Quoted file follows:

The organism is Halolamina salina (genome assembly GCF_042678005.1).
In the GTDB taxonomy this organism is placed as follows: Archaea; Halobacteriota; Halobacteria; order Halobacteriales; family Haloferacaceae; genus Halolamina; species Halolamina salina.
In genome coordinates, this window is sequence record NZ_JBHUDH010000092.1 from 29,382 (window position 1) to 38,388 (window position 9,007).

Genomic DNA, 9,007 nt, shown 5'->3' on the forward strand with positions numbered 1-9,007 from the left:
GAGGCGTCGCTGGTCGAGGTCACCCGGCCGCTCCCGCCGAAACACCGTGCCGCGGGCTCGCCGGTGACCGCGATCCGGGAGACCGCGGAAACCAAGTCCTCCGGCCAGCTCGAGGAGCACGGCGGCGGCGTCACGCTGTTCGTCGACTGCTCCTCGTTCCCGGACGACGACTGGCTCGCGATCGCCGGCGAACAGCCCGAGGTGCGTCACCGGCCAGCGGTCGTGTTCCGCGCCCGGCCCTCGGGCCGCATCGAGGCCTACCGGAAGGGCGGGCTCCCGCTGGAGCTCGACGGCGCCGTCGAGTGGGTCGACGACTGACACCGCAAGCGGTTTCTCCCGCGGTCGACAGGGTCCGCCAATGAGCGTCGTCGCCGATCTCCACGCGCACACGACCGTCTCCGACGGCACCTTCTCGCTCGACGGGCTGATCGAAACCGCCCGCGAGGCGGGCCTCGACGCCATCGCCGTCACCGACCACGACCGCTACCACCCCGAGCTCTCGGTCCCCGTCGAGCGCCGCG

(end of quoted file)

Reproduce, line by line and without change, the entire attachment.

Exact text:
The organism is Halolamina salina (genome assembly GCF_042678005.1).
In the GTDB taxonomy this organism is placed as follows: Archaea; Halobacteriota; Halobacteria; order Halobacteriales; family Haloferacaceae; genus Halolamina; species Halolamina salina.
In genome coordinates, this window is sequence record NZ_JBHUDH010000092.1 from 29,382 (window position 1) to 38,388 (window position 9,007).

Genomic DNA, 9,007 nt, shown 5'->3' on the forward strand with positions numbered 1-9,007 from the left:
GAGGCGTCGCTGGTCGAGGTCACCCGGCCGCTCCCGCCGAAACACCGTGCCGCGGGCTCGCCGGTGACCGCGATCCGGGAGACCGCGGAAACCAAGTCCTCCGGCCAGCTCGAGGAGCACGGCGGCGGCGTCACGCTGTTCGTCGACTGCTCCTCGTTCCCGGACGACGACTGGCTCGCGATCGCCGGCGAACAGCCCGAGGTGCGTCACCGGCCAGCGGTCGTGTTCCGCGCCCGGCCCTCGGGCCGCATCGAGGCCTACCGGAAGGGCGGGCTCCCGCTGGAGCTCGACGGCGCCGTCGAGTGGGTCGACGACTGACACCGCAAGCGGTTTCTCCCGCGGTCGACAGGGTCCGCCAATGAGCGTCGTCGCCGATCTCCACGCGCACACGACCGTCTCCGACGGCACCTTCTCGCTCGACGGGCTGATCGAAACCGCCCGCGAGGCGGGCCTCGACGCCATCGCCGTCACCGACCACGACCGCTACCACCCCGAGCTCTCGGTCCCCGTCGAGCGCCGCG